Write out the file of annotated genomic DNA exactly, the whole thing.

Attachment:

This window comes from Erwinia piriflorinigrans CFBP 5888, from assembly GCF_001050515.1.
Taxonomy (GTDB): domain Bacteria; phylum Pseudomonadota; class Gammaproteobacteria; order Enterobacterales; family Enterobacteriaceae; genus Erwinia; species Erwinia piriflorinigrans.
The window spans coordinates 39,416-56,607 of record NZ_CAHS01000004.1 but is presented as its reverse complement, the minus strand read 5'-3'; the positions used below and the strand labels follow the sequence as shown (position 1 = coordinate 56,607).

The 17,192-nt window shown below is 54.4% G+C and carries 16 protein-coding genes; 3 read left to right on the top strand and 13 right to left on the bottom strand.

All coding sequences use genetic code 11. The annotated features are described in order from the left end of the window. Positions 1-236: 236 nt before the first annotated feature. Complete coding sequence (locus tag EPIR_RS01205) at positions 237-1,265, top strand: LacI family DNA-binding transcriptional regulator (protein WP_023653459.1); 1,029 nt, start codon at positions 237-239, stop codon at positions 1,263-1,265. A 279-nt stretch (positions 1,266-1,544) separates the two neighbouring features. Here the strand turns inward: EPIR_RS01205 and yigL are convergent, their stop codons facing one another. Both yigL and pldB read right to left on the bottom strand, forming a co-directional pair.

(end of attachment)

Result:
This window comes from Erwinia piriflorinigrans CFBP 5888, from assembly GCF_001050515.1.
Taxonomy (GTDB): domain Bacteria; phylum Pseudomonadota; class Gammaproteobacteria; order Enterobacterales; family Enterobacteriaceae; genus Erwinia; species Erwinia piriflorinigrans.
The window spans coordinates 39,416-56,607 of record NZ_CAHS01000004.1 but is presented as its reverse complement, the minus strand read 5'-3'; the positions used below and the strand labels follow the sequence as shown (position 1 = coordinate 56,607).

The 17,192-nt window shown below is 54.4% G+C and carries 16 protein-coding genes; 3 read left to right on the top strand and 13 right to left on the bottom strand.

All coding sequences use genetic code 11. The annotated features are described in order from the left end of the window. Positions 1-236: 236 nt before the first annotated feature. Complete coding sequence (locus tag EPIR_RS01205) at positions 237-1,265, top strand: LacI family DNA-binding transcriptional regulator (protein WP_023653459.1); 1,029 nt, start codon at positions 237-239, stop codon at positions 1,263-1,265. A 279-nt stretch (positions 1,266-1,544) separates the two neighbouring features. Here the strand turns inward: EPIR_RS01205 and yigL are convergent, their stop codons facing one another. Both yigL and pldB read right to left on the bottom strand, forming a co-directional pair.